Profiles of Valor: Capt. William S. Reeder
This cobra pilot was the last American POW in Vietnam.
Having just celebrated the Medal of Honor awarded to Cobra pilot Larry Taylor, there is another Cobra pilot who deserves honorable mention. Fact is, most combat Cobra pilots deserve honorable mention, but Capt. Bill Reeder was also one of the few who were shot down and captured, becoming a POW.
Reeder is a Lake Arrowhead, California, native, born at the end of World War II in 1945. He enlisted in the Army in 1965 and was commissioned a 2d Lieutenant through the Artillery Officer Candidate School. He then completed fixed-wing aviator training in the OV-1 Mohawk in 1968 and served with the 131st Aviation Company in South Vietnam through 1969, including being shot down and rescued. After returning stateside to complete his college degree at the University of Nebraska, he completed rotary-wing training for the AH-1G Cobra Attack Helicopter in 1971.
Back to South Vietnam with the 361st Aviation Company, 17th Aviation Group, 1st Aviation Brigade, he was awarded a Silver Star for his actions on April 14, 1972, when he and his Cobra team, defending the American base at Ben Het, repeatedly engaged nearby enemy forces under severely limited visibility conditions at great risk in order to provide cover for outnumbered friendly ground forces. “Captain Reeder’s actions contributed to the escape of dozens of friendly forces and one American soldier.”
On May 9, 1972, Reeder was shot down “in a flaming corkscrew” and managed to evade the enemy until he was captured and taken as a Prisoner of War three days later. He was held in jungle cages for weeks until a grueling march north on the Ho Chi Minh Trail, which cost the lives of seven of the 27 POWs in his group. He was held in Hanoi until his release on March 27, 1973. Reeder returned to the U.S., where he served until his retirement in 1995 as a Colonel.
What follows is his account of surviving as a POW shortly after his return:
My second tour of duty began in December 1971. I was a pilot of a Cobra helicopter gunship, flying support for South Vietnamese forces when I was shot down. My front seater, First Lieutenant John T. “Tim” Conry, a fine officer and a good friend, died from injuries received in the crash. I managed to avoid capture for three days, but soon they heard me and five North Vietnamese soldiers surrounded me.
My back was broken and I had one crushed vertebra. I shrank about one inch during my eleven months in captivity.
The interrogator tied me to a tree and questioned me for three hours, slapping me around a little. However, even though the interrogating continued for three days, I refused to sign statements that I had dropped gases, firebombs, or germs.
We hiked through the jungle for three days. I was forced to carry a rucksack full of uncooked rice. With my broken back and a wound in my ankle — this was very painful. We came to my first POW camp in Northern Cambodia. I was placed in a 12 x 40 by 4 ½ foot cage of bamboo with 25 South Vietnamese prisoners. I was the only American. The prisoners were all piled up. They had a wooden stock through the center of the cage into which they put our feet at night and closed it.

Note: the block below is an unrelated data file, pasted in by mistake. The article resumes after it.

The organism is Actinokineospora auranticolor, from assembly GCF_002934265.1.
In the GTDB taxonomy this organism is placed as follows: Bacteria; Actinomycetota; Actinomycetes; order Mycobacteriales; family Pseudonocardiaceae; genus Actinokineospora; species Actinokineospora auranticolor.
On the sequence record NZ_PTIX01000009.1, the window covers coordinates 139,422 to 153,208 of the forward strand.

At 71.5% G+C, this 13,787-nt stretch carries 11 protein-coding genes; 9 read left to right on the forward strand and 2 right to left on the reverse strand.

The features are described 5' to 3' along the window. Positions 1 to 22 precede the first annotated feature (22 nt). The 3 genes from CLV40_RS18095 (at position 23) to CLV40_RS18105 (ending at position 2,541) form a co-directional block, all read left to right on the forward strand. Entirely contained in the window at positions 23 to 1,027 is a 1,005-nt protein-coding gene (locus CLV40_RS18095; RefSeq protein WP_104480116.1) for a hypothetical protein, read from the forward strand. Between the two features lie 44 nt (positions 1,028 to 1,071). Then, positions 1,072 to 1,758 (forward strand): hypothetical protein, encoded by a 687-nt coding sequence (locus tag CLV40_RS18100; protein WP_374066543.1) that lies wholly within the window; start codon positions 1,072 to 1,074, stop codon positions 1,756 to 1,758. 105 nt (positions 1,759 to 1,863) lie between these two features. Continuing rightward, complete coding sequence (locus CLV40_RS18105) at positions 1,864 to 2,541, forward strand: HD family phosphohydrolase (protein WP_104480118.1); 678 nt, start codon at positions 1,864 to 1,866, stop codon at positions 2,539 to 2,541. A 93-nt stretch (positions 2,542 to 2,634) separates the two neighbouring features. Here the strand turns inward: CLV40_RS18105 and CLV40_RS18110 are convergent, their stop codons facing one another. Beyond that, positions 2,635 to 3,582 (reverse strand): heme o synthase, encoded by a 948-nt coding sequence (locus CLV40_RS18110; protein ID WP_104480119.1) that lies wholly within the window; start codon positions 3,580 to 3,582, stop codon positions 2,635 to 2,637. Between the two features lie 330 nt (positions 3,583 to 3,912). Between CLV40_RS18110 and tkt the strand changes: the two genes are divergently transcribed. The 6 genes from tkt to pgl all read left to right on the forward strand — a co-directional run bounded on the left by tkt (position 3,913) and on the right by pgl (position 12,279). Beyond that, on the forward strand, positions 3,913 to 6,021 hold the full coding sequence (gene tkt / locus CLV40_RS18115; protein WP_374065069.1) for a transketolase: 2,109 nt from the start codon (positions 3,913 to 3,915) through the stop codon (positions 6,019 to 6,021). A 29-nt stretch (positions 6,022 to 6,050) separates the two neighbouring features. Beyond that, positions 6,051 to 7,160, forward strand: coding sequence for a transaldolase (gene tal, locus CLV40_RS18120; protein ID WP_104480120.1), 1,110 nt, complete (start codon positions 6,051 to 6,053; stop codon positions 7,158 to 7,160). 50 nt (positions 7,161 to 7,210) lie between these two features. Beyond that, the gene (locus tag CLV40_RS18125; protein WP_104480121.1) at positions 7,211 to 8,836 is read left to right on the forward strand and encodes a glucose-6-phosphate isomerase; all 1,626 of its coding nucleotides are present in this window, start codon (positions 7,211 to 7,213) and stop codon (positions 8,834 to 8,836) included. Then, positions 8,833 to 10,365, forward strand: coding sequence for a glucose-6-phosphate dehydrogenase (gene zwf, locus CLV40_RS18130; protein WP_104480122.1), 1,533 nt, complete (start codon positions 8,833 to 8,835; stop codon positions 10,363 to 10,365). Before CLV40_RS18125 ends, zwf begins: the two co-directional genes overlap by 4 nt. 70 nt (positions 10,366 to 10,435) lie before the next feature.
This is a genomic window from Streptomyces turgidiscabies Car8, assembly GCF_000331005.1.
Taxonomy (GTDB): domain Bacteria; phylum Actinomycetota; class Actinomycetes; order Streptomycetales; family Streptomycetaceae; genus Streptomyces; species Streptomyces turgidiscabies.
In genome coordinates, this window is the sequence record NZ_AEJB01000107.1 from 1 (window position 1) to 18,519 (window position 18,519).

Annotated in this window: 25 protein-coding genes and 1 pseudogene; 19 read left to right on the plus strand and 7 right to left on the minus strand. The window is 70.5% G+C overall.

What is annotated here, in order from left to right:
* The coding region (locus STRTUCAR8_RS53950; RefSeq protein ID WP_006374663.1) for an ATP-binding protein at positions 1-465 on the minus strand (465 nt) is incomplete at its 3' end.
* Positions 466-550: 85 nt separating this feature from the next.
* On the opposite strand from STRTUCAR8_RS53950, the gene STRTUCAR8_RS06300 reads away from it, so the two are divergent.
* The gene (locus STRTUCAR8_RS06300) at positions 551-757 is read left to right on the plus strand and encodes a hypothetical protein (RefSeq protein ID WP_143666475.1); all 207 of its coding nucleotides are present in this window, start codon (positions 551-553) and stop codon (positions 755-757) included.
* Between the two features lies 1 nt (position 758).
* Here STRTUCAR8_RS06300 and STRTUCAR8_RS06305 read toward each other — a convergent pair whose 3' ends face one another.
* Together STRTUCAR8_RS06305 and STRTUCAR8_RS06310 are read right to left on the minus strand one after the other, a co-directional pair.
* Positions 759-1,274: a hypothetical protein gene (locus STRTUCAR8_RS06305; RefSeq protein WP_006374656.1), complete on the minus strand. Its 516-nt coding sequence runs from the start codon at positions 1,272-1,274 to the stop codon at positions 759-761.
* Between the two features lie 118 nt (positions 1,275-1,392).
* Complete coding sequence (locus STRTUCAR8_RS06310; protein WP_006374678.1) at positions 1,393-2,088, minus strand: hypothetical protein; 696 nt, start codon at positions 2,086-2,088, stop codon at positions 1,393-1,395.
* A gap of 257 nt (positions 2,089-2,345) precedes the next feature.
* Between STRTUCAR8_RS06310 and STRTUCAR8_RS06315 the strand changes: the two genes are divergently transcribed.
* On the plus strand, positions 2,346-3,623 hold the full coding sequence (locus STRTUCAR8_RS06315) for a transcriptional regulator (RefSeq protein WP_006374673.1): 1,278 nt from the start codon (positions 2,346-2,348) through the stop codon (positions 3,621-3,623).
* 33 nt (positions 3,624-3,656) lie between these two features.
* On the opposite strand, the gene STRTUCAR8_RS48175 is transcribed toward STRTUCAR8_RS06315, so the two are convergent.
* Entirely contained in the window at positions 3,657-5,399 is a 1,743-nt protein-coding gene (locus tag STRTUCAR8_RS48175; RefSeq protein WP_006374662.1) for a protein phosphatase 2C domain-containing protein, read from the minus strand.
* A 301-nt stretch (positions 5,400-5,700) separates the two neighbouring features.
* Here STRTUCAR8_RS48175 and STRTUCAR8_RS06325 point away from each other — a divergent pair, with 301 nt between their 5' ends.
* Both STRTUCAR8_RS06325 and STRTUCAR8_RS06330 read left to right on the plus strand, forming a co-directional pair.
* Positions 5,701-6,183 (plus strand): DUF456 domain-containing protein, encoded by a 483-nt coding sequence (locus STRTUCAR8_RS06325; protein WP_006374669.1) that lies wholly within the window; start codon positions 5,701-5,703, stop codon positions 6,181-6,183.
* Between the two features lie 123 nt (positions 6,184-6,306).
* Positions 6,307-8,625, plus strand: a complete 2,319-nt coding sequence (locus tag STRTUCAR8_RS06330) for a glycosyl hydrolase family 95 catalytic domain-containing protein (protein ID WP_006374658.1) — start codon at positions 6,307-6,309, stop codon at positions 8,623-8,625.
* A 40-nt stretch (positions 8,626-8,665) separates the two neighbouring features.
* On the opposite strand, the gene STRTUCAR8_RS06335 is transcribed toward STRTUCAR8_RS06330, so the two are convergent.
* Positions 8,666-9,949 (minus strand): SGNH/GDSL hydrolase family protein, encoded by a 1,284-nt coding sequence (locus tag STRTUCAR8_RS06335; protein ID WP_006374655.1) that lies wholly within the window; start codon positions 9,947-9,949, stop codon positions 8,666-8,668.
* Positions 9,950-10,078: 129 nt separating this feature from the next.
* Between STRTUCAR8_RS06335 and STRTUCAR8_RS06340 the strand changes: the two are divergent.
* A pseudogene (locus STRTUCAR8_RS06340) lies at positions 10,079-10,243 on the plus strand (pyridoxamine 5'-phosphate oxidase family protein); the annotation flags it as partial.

After two weeks I was moved to a cage with one other American and four Vietnamese. It was 5 ½ by 10 feet. Shortly thereafter we began our walk to North Vietnam, 200 miles up and down mountains. The other American died en route. My ankle became so infected, even my knee was twice its size from the spreading infection. They told me they would have to amputate, but I asked that they try penicillin, even though I had previously been very allergic to it. For some reason the adverse reaction to the drug never occurred, and by the time I reached Hanoi, the wound was almost healed.
I have been simply overwhelmed by every aspect of my return. It has been the most wonderful experience of my life. I have a brave and patriotic wife, and two fine children.
Through my experiences I have developed a greater love for my country and an appreciation of our freedoms. After seeing a Communist society first hand, I am further dedicated to preserving the principles of democracy established on this continent by the American Revolution. I would like to thank my friends and neighbors and all Americans for their concern and support and my government for bringing me home with my head held high.“
Semper Vigilans Fortis Paratus et Fidelis
Pro Deo et Libertate — 1776
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- Profiles of Valor
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